Maker culture is alive and well, thanks to an army of creators who have a passion for making things by hand. My interest in 3D printing started back in 2018, when I got pretty deep in the weeds, creating everything from phone stands to tabletop game accessories to a . Since then, I've doubled down, getting into 3D scanning and even laser cutting, which lets you sculpt real-world designs from wood and leather.
And right now, 3D printing know-how is more in demand than ever, with everyday citizens designing and printing out PPE equipment to help the fight against.
That can include headbands for plastic face shields, clips for surgical or home-made masks and even hands-free door handle add-ons. Bigger, on a much larger scale. I've personally made a variety of fasteners for home-made cloth masks, face shield headbands and I .
These creative tools, which range from affordable (under $300) to high-end (over $3,000), are awesome gifts for a creative person in your life -- or even better -- they're great for you to craft your own personalized designs.
Once you find the best 3D printer and you end up getting completely addicted to 3D printing, don't blame me. (But if you do, here's a handythat should answer some of your questions.)
Entry-level 3D printers
Despite the low price, this is a pretty damn full-featured 3D printer, and a favorite affordable first step for testing the 3D printing waters. Print quality and speed are excellent, but there will be a good amount of trial and error in your first few prints. Just be sure to purchase extra filament since you'll use up the included sample roll very quickly.
The ambitious da Vinci Jr. 1.0 A Pro is a step-up printer with a big 6.9-inch square build surface and optional add-ons for both laser engraving and using specialized material like carbon-fiber filament. It's $399 with just the standard equipment, or about $150 more with the extras. That said, the lack of built-in Wi-Fi is a major hassle, and for this price a nonheated bed is a serious omission. Some of the company's printers are locked to proprietary filament, but fortunately, this model is not (which is good, because the sample roll of PLA included in the box wasn't great).
Despite some extra troubleshooting required during setup, I liked the modular nature of the printer, its big, easy to use buttons, and frankly, the cheerful bright orange color.
If you're set on a resin printer, this is the best 3D printer for you. Resin printers are the next step up in rapid prototyping design technology when you want your printing to look as high quality as anything assembled in a factory. Just be warned: The liquid resin is harder to work with, and it requires both good ventilation and a portable UV light to properly cue. This model is extremely popular with board game hobbyists who want to print pro-looking miniatures, and has fallen in price over the past year from around $250 to just under $200.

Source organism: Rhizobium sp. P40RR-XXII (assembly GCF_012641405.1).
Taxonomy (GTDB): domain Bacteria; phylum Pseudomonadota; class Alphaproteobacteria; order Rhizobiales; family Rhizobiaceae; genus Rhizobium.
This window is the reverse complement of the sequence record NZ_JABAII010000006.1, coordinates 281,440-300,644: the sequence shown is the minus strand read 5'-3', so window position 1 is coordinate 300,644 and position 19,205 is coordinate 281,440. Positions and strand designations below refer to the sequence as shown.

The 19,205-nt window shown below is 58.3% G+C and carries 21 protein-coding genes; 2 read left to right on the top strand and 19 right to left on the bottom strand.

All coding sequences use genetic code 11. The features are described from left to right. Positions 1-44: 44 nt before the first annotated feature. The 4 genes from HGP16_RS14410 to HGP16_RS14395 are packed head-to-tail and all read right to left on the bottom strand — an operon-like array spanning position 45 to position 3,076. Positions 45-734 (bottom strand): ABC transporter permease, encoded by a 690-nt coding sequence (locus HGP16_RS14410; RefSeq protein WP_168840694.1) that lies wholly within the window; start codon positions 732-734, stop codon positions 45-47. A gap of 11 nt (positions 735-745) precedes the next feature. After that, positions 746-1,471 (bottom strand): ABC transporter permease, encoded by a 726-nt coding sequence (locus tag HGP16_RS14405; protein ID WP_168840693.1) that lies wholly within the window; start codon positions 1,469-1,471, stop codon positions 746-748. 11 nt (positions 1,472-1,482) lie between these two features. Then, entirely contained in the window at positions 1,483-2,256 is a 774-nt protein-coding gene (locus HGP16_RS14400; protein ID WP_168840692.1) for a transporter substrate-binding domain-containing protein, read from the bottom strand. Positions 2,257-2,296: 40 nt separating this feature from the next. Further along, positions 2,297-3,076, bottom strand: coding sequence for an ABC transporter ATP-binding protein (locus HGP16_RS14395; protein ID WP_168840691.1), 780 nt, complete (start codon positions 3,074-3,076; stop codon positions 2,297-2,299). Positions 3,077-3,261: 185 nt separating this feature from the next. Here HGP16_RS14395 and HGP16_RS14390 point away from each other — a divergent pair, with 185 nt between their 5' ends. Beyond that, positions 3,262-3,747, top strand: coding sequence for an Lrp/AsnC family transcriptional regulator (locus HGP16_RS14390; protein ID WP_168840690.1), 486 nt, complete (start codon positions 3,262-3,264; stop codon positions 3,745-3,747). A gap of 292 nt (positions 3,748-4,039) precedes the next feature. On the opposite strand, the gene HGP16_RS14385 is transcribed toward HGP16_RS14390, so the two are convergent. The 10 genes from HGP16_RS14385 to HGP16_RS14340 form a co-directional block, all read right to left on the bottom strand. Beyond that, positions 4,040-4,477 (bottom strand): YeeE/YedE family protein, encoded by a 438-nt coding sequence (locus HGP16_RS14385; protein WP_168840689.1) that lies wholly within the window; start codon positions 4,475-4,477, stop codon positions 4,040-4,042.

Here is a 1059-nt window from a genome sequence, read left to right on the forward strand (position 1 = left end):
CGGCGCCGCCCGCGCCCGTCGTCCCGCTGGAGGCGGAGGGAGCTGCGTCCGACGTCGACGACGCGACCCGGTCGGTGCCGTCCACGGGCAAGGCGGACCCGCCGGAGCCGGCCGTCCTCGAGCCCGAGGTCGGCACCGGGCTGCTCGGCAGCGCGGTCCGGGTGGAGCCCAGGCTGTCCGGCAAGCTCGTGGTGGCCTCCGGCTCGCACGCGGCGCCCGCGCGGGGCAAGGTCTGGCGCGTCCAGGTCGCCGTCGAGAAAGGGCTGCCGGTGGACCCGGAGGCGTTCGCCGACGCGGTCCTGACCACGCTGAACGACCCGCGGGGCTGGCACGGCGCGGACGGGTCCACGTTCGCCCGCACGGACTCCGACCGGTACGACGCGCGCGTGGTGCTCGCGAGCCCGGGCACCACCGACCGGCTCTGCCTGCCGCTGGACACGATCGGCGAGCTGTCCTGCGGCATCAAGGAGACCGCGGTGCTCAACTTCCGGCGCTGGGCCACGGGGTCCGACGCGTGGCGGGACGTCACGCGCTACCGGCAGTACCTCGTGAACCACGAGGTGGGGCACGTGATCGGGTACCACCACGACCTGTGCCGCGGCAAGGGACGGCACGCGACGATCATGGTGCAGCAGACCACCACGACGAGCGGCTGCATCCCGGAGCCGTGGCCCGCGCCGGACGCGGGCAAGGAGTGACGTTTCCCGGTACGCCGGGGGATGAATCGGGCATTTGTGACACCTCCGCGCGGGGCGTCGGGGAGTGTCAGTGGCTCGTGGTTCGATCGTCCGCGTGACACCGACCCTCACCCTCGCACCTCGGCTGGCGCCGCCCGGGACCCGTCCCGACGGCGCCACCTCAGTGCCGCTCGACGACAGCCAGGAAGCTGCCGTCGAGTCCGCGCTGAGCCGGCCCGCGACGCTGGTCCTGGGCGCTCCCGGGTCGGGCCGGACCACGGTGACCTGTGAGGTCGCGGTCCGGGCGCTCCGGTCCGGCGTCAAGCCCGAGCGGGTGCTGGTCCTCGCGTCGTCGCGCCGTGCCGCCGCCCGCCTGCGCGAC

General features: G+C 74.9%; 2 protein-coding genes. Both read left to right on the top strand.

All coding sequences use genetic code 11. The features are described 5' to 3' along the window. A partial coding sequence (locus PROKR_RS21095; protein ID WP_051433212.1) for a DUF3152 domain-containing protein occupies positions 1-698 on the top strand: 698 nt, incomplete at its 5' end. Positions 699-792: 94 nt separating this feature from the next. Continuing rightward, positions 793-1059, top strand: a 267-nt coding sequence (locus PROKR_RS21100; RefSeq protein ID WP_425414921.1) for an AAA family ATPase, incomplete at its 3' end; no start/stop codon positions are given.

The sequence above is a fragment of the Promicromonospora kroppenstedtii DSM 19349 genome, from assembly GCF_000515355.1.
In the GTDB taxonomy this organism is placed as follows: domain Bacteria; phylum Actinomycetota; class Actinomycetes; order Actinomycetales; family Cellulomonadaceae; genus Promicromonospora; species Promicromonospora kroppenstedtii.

Midrange 3D printers
This is my go-to best 3D printer for balancing price, easy use and print quality. Setup is easy, and I had it assembled and was ready to start printing in less than 30 minutes after opening the box and gathering materials. Flashforge made this 3D printer, but Monoprice sells its own version of the same hardware as the Voxel.
Recreate pretty much anything by putting it on this 3D scanner, where a rotating base and built-in camera create a 360-degree copy, which is then editable in any 3D program and printable on your 3D printer. Simply scan the object, import the scan into your slicing software for cleanup, and print. The included software alerts you of next steps in the printing process with either sound or texts. Scan quality and resolution are great, and setup is easy, although you might want to clean up your 3D model a bit in a 3D software app after.
A step up from the Adventurer model, this Flashforge is another of my long-time favorites. It's largely targeted at schools and education, so it's easy to use. It has a similar build volume as the Adventurer 3, but a much better touchscreen menu, and lots of extra features, like an onboard camera, the ability to pause prints when the door is opened, and some very good automatic calibration features.
High-end and professional 3D printers
I can't begin to tell you how much I love the Glowforge. Laser cutters can sculpt projects from wood, leather, lucite and other materials, making it an interesting creation alternative to filament-based 3D printers. Even better, what would take a 3D printer hours to do takes just minutes in the Glowforge.
With it, I've created laser-etched LED lights, birch wood tool caddies, and even a three-tier box for my Nespresso sleeves. There's a robust community of makers creating and sharing files, but pretty much any line drawing you can create in something like Adobe Illustrator can be turned into a project.
The software is all cloud-based, which adds a layer of complication (you need internet service to use it), but the ability to create amazing gifts and more from simple 1/8-inch or 1/4-inch cheap plywood is pretty empowering.
A much smaller, desktop-sized version of its more industrial printers, the new model from BCN is a dual-extruder model, which means it can use two different spools of material at once.
That lets you either print two copies of something at the same time, or use two different colors of material to create a multicolored object. The build volume is also huge, at least compared to the simpler models listed above.
I've only just unpacked the Sigma D25, so I don't have a ton of hands-on time with it yet. The build quality, menu system and bundled custom version of Cura (a 3D slicing software) are all excellent. So far the instructions and documentation, at least in English, are thin, and the setup is nowhere near as plug-and-play as some of the simpler printers on this list. I'll update my impressions when I get more hands-on time with the D25.